The 7 Basic Quality Tools for Process Improvement:

The 7 Basic Quality Tools for Process Improvement:

Quality have many names for these seven basic tools of quality, first emphasized by Kaoru Ishikawa, a professor of engineering at Tokyo University and the father of "quality circles." Start your quality journey by mastering these tools, and you'll have a name for them too indispensable.

  • Cause-and-effect diagram (also called Ishikawa or fishbone diagrams): Identifies many possible causes for an effect or problem and sorts ideas into useful categories.

  • Check sheet: A structured, prepared form for collecting and analyzing data, a generic tool that can be adapted for a wide variety of purposes.

  • Control chart: Graph used to study how a process changes over time. Comparing current data to historical control limits leads to conclusions about whether the process variation is consistent (in control) or is unpredictable (out of control, affected by special causes of variation).

  • Histogram: The most commonly used graph for showing frequency distributions, or how often each different value in a set of data occurs.

  • Pareto chart: A bar graph that shows which factors are more significant.

  • Scatter diagram: Graphs pairs of numerical data, one variable on each axis, to look for a relationship.

  • Stratification: A technique that separates data gathered from a variety of sources so that patterns can be seen (some lists replace stratification with flowchart or run chart).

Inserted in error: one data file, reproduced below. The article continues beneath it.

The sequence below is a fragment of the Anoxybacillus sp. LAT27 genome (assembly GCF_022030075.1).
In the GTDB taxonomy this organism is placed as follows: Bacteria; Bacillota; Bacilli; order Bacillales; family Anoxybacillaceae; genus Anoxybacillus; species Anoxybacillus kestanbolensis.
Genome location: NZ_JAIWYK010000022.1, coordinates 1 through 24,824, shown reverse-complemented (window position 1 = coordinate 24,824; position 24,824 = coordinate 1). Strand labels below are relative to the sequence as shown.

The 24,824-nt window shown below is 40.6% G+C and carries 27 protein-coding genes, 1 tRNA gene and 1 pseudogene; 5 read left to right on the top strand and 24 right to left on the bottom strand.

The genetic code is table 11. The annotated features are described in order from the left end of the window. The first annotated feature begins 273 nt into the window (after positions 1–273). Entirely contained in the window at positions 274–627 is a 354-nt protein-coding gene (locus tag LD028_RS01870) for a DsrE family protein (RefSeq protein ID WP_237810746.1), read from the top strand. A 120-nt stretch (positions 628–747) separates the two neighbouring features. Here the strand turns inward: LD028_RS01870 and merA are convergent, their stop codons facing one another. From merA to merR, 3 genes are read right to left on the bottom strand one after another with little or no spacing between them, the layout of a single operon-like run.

As well as strategic decisions on manufacturing locations, the logistics function is key to the success of the supply chain. Order fulfillment is an important part of the supply chain and company management needs to make strategic decisions on the logistics network.

The design and operation of the network have a significant influence on the performance of the supply chain.

Strategic decisions are required in warehouses, distribution centers, and determining which transportation modes should be used. If the overall company objectives identify the use of more third-party subcontracting, the company may strategically decide to use third-party logistics companies in the supply chain.

Strategic decisions determine the overall direction of the company’s supply chain. They should be made in conjunction with the company’s overall objectives and not biased towards any particular product or regional location.

These high-level decisions can be refined, as required, to the specific needs of the company at the lower levels which allow for tactical and operational supply chain decisions to be made.


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